By Laurie Coker

Rating: A

My parents couldn’t afford to put me in dance lessons, because I have three siblings and my mother provided the income for most of our family expenses. I would have loved to dance and  play piano, but I could not take classes, even though I was told I had the hands, feet and body to do these things. Regardless, I do love watching gifted dancers and hearing a talented pianist play, so when given the option to see Battleship (which I do not regret missing) or to see the documentary First Position, I chose the latter and am delighted that I did. Director Bess Kargman takes her audience behind the scenes as students prepare for a world-class ballet competition and shows us the dreams, tears, fears and joy that her subjects find in dance.

First Position follows six young dancers and their families as they prepare for The Youth America Grand Prix – the one of the most prestigious ballet competitions in the world. We meet Aran Bell a naturally gifted 11 year old boy, Michaela Deprince, a war orphan from Sierra Leon, Jules Jarvis Fogarty and her younger brother Miko, whose mother epitomizes “stage mom,” beautiful Rebecca Houseknecht, and Joan Sebastian Zamora, a Colombian teen who moves alone to NYC to achieve his dreams and help his family. We discover that when lifelong dreams are at stake – scholarships and contracts – practice and discipline are vital, and nothing short of perfection is expected. Families sacrifice money, travel to foreign countries and unfamiliar places to get the best coaches and training, and even send their children away alone to allow them the best opportunities for success.

Sitting in the comfy seats at Austin’s Violet Crown Cinema, I watched in awe as these children (except for Miko, who decides he doesn’t really want to dance) sacrifice everything – time with friends, diversions beyond ballet, fast food and some would say, their youth – to dance – and to win a coveted prize or scholarship that will allow them into a prestigious school and/or hopefully to dance professionally. They show grace on stage and in their lives in spite of injuries, stiff competition, pushy parents and other obstacles.

Kragman’s take pleases on several levels. She shows us inside the lives of her subjects and does so in a way that connects us to them. We, or at least I, feel what they feel and like parents we sit in awe and anticipation as the kids practice and perform. Kragman’s tale is not just about the dancers, but about their lives and their parents. Her parents (an integral part of the documentary) are completely dedicated and caring parents (both mothers and fathers), even Jules’s mother, whose entire life centers obsessively on ballet and the success of her kids (we see her in tears when Miko decides to quit, but supports his choice). Even more impressive is Kragman’s ability to create intensity in her film – there are some teeth grinding moments of anticipation, grimaces as young dancers endure injury and pain and  breath-holding as announcers deliver results.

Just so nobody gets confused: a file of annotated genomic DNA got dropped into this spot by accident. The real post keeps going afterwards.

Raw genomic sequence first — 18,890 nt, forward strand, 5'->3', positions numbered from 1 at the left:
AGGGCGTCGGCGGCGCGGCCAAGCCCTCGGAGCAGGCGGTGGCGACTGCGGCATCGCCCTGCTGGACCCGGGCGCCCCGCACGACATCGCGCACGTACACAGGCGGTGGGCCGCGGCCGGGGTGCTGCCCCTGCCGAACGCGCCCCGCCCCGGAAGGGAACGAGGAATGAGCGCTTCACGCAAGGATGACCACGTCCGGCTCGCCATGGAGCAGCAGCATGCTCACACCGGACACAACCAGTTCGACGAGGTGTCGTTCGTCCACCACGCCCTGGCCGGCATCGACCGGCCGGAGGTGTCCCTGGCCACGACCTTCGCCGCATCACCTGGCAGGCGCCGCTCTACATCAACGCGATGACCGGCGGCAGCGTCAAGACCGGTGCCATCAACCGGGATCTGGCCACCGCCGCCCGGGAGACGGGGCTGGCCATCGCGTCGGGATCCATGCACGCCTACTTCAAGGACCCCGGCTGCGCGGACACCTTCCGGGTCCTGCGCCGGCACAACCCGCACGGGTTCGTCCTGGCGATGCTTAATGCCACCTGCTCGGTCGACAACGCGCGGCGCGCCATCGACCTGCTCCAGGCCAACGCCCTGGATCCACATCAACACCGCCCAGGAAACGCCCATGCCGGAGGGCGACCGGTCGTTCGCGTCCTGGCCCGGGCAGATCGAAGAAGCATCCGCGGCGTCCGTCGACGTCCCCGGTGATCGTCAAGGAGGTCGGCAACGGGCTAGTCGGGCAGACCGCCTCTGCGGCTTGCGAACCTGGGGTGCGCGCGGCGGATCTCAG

For me the most interesting dancers are Micheala and Aran and oh, his friend Gaya Brommer Yemini, who offers a subplot and who has a very unique and delightfully entertaining dance style. Jules’ mother, while definitely doting to a nearly negative degree, is still not as bad as she could be and Michaela’s adoptive mother ices her injuries, creates costumes that match the tone of her daughter’s dark skin and attends every practice and event. Aran and Gaya have an adorable connection, and seeing how all of these amazing children interact with their peers and parents inspires.

As I said earlier, I am pleased that I chose a ballet documentary over the big (and I hear bad) blockbuster film Battleship. I am placing an A in my grade book. Dancers, lovers of dance and really anyone who admires the art will enjoy First Position. The only people who might not are those who think Battleship deserves an Oscar.



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